Trubisky believes Bears will stand for national anthem

Mitch Trubisky met with reporters after OTAs on Wednesday and addressed the NFL owners' unanimous approval of a new national anthem policy that requires players to stand if they are on the field while it's performed. If they don't want to stand, they can remain in the locker room or teams will be subject to fines.

The Bears avoided the media firestorm around the national anthem last season. No one on the roster kneeled. Instead, teammates locked arms and Trubisky believes it will be more of the same in 2018.

"I’m just proud of how our team handled last year. It's in the past and I believe we’ll all stand on the field together this year," Trubisky told reporters at Halas Hall. "It is what it is. I think it’s all about eliminating distractions for the team and for the audience. Just represent yourself and the organization in the right manner.”

STANKEVITZ: NFL Anthem policy won’t keep Sam Acho, others from standing up for what they believe in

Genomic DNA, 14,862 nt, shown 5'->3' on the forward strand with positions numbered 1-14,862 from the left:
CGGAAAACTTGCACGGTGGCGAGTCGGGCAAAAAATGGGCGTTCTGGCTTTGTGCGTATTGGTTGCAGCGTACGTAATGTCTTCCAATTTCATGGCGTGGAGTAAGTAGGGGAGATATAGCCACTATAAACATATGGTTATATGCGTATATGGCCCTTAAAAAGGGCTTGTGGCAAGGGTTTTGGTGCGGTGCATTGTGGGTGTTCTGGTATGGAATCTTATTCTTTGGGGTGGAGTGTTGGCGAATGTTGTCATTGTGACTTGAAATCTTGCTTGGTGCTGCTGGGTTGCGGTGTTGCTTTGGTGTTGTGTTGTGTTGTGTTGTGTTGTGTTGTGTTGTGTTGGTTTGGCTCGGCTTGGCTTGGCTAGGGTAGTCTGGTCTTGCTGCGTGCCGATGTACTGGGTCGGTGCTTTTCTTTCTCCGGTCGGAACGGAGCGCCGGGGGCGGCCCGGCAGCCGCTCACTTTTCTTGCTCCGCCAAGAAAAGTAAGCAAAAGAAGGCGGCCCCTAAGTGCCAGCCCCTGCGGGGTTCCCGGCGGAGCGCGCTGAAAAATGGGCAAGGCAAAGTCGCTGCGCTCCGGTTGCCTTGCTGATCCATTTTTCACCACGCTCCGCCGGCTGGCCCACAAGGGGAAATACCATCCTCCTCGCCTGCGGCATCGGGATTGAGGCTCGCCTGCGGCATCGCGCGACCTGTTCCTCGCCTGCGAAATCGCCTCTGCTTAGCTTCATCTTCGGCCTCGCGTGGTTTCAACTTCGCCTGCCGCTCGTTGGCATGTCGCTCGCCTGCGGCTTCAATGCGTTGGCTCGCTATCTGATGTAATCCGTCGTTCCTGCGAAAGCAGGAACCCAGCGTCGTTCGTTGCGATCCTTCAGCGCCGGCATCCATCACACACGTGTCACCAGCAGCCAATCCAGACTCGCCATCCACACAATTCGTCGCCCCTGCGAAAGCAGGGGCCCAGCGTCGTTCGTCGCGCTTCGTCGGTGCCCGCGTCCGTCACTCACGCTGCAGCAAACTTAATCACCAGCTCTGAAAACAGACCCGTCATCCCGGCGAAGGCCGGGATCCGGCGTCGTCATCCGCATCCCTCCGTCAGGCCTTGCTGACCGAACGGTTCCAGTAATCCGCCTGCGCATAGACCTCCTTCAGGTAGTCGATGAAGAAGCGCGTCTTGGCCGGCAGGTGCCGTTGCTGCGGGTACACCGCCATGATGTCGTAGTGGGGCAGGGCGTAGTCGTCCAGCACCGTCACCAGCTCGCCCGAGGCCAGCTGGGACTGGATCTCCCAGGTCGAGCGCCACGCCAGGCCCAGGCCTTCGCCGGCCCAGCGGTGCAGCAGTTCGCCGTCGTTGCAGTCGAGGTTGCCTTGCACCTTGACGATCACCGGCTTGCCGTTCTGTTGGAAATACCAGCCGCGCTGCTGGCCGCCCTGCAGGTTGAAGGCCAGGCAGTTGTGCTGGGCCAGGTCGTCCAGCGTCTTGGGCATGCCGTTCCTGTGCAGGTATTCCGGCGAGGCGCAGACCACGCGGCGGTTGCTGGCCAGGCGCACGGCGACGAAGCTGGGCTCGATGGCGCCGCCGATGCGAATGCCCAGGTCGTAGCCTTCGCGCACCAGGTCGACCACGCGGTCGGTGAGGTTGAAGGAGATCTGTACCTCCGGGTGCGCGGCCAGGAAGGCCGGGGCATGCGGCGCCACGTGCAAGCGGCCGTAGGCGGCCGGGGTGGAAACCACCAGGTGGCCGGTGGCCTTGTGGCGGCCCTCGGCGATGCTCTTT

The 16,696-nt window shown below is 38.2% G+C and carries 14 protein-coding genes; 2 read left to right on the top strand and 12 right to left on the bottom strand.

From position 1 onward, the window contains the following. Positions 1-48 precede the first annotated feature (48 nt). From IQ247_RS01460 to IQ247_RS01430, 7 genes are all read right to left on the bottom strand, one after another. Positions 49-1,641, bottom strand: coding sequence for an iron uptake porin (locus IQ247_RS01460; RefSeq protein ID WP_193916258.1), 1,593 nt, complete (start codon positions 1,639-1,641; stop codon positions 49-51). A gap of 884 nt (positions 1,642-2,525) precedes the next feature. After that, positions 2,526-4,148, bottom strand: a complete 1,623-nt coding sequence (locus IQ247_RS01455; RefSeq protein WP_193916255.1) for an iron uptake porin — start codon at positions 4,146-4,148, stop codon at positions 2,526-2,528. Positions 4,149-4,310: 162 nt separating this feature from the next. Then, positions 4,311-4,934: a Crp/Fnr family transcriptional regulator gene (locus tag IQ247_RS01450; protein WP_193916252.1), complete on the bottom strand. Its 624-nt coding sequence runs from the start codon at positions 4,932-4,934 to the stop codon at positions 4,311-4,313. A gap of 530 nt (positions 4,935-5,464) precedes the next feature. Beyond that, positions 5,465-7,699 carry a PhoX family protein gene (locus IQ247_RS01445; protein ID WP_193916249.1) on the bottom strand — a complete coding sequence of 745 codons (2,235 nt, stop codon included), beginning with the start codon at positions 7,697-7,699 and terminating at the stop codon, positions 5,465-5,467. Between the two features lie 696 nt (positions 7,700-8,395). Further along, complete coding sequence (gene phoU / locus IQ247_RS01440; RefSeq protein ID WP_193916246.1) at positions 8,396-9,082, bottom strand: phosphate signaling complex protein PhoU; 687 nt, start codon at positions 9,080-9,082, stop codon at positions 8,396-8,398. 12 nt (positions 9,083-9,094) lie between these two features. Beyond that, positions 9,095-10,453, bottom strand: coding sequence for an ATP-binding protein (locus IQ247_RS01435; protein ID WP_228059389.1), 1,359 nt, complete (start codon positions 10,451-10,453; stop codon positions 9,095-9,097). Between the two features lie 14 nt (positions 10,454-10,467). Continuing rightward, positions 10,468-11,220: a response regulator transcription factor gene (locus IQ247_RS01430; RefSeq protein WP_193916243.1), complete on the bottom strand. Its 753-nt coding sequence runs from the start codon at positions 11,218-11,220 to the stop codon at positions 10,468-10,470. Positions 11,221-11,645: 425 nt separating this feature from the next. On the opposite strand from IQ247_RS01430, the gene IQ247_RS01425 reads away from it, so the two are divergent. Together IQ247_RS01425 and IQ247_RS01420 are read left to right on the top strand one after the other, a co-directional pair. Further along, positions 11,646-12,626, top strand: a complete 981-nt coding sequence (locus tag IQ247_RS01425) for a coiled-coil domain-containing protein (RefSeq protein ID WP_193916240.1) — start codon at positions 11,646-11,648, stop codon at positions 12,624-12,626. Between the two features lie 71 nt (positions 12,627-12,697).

Trubisky is the unquestioned leader of the Bears, only one year removed from Mike Glennon's proclamation that this was his team. Now, with a new coach and elevated expectations, Trubisky must weather the off-field issues that naturally come with a leadership role.

No off-field issue is bigger than a comment by the President of the United States, which happened Thursday in response to the national anthem policy during in an interview on "Fox and Friends".

“Well, I think that’s good. I don’t think people should be staying in locker rooms. But still, I think it’s good," Trump said. "You have to stand proudly for the national anthem, or you shouldn’t be playing, you shouldn’t be there. Maybe you shouldn’t be in the country.” 

This is an issue that isn't going away anytime soon. Fortunately, Trubisky appears ready to shoulder the heavy burden and potential strain a social issue like this can bring to a locker room.